Back in the USSR?

Why was Russian energy entrepreneur Mikhail Khodorkovsky arrested Saturday? Bruce P. Jackson may have the answer:

This has been a year in which independent media and major independent business owners in Russia have been put out of business by the strong-arm tactics of the special prosecutor and the newly vigilant Federal Security Service (FSB), the agency that succeeded the KGB. In a climate that progressive Russian business executives compare to the fearful period of the 1950s, Khodorkovsky made the fatal mistake of expressing political opinions and having the temerity to provide financial support to opposition parties.

While this alone is insurrectionary behavior in the increasingly czarist world of President Putin, Khodorkovsky had the additional misfortune of being the last surviving oligarch. For those who have not kept up their Russian, “oligarch” is a term of art for “rich Jews” who made their money in the massive privatization of Soviet assets in the early 1990s. It is still not a good thing to be a successful Jew in historically anti-Semitic Russia.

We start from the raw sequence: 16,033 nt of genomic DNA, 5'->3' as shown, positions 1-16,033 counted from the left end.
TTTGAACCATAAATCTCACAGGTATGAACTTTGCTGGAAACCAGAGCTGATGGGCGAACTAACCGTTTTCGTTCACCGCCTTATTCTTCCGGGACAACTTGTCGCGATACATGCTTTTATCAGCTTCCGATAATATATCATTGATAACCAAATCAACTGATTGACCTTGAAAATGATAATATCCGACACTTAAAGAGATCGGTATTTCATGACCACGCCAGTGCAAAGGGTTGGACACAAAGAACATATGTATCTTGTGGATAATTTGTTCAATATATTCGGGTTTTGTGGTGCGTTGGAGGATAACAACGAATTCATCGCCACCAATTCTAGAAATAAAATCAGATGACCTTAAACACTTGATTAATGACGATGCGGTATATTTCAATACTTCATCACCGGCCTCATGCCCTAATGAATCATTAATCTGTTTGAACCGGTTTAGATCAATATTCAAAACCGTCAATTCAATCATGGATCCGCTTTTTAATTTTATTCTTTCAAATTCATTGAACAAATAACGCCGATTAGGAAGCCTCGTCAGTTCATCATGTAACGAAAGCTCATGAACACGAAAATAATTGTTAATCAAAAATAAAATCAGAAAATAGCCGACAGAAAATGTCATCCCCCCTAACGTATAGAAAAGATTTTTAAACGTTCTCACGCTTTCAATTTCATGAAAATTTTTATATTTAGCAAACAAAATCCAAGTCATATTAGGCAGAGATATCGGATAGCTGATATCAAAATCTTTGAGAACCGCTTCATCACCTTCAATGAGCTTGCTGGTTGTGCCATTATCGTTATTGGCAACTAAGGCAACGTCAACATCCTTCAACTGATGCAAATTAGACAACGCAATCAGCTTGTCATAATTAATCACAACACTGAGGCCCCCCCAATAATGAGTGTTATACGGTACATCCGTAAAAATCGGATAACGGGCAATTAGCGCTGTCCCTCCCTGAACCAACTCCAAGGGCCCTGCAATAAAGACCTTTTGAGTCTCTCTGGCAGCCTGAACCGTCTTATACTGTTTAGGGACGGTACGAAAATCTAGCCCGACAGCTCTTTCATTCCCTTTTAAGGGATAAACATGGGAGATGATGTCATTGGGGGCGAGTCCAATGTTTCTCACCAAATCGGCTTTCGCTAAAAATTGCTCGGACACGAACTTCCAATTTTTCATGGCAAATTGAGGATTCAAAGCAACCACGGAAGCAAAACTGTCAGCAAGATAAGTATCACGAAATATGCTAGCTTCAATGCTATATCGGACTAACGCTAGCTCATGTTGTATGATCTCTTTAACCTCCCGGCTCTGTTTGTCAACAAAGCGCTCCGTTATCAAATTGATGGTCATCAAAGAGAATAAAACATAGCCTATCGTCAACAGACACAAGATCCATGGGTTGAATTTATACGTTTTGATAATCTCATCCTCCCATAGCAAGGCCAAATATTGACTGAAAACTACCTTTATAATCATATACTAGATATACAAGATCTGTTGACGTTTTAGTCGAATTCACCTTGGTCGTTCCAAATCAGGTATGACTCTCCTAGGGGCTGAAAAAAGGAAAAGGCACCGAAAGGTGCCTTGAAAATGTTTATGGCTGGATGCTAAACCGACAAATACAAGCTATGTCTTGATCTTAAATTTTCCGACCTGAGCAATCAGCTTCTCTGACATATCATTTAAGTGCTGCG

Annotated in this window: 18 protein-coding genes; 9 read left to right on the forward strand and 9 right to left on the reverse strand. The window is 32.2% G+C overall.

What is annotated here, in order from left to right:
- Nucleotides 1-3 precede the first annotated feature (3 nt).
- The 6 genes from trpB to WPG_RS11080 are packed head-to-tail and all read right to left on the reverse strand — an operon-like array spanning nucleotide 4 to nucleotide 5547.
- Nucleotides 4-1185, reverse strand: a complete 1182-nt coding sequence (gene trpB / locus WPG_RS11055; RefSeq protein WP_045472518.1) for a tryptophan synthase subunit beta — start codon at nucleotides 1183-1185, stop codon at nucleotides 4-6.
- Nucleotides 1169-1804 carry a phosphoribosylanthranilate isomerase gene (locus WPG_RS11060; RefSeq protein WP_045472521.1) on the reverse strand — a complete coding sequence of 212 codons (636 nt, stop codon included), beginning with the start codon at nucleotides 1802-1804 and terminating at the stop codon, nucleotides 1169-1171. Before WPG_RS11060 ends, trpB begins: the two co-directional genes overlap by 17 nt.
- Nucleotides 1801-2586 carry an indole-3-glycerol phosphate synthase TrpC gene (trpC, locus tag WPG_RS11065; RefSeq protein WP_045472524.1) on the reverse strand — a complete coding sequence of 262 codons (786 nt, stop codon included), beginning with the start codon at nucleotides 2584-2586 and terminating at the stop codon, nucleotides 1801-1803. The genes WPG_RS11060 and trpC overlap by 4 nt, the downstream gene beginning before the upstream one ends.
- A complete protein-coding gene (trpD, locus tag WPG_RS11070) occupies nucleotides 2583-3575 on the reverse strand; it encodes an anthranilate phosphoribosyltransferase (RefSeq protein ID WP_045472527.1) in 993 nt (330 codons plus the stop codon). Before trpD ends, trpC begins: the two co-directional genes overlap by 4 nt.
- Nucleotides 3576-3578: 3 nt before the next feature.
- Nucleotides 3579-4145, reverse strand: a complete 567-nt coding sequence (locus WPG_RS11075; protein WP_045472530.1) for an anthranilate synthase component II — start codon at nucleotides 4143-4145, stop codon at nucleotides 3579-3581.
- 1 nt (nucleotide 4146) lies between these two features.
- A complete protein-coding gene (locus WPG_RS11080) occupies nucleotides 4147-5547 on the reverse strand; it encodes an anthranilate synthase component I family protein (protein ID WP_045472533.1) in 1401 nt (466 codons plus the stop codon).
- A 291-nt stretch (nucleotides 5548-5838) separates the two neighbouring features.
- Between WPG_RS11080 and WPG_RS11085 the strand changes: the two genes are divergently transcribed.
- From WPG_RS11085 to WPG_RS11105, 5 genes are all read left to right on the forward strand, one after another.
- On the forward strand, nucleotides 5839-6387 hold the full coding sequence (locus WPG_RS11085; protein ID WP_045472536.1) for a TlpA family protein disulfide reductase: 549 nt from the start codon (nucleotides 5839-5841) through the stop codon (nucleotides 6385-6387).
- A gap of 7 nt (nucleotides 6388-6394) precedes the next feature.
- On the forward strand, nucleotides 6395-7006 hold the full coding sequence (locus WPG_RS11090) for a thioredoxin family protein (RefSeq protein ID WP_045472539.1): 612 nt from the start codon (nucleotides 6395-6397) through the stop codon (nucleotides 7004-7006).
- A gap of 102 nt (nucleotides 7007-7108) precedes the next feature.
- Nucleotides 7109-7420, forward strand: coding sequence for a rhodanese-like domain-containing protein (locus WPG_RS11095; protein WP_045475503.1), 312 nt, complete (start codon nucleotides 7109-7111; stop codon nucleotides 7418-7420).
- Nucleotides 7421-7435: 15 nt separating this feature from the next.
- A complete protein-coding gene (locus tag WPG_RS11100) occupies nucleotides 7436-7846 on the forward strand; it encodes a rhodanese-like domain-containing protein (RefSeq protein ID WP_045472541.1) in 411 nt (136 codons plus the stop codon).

Since Putin was elected president in 2000, every major figure exiled or arrested for financial crimes has been Jewish. In dollar terms, we are witnessing the largest illegal expropriation of Jewish property in Europe since the Nazi seizures during the 1930s.


There’s more, and it includes looks at Russia’s increasingly dirty dealings in “the near abroad” — the former non-Russian republics of the old USSR. And that’s why the whole thing is today’s Required Reading.


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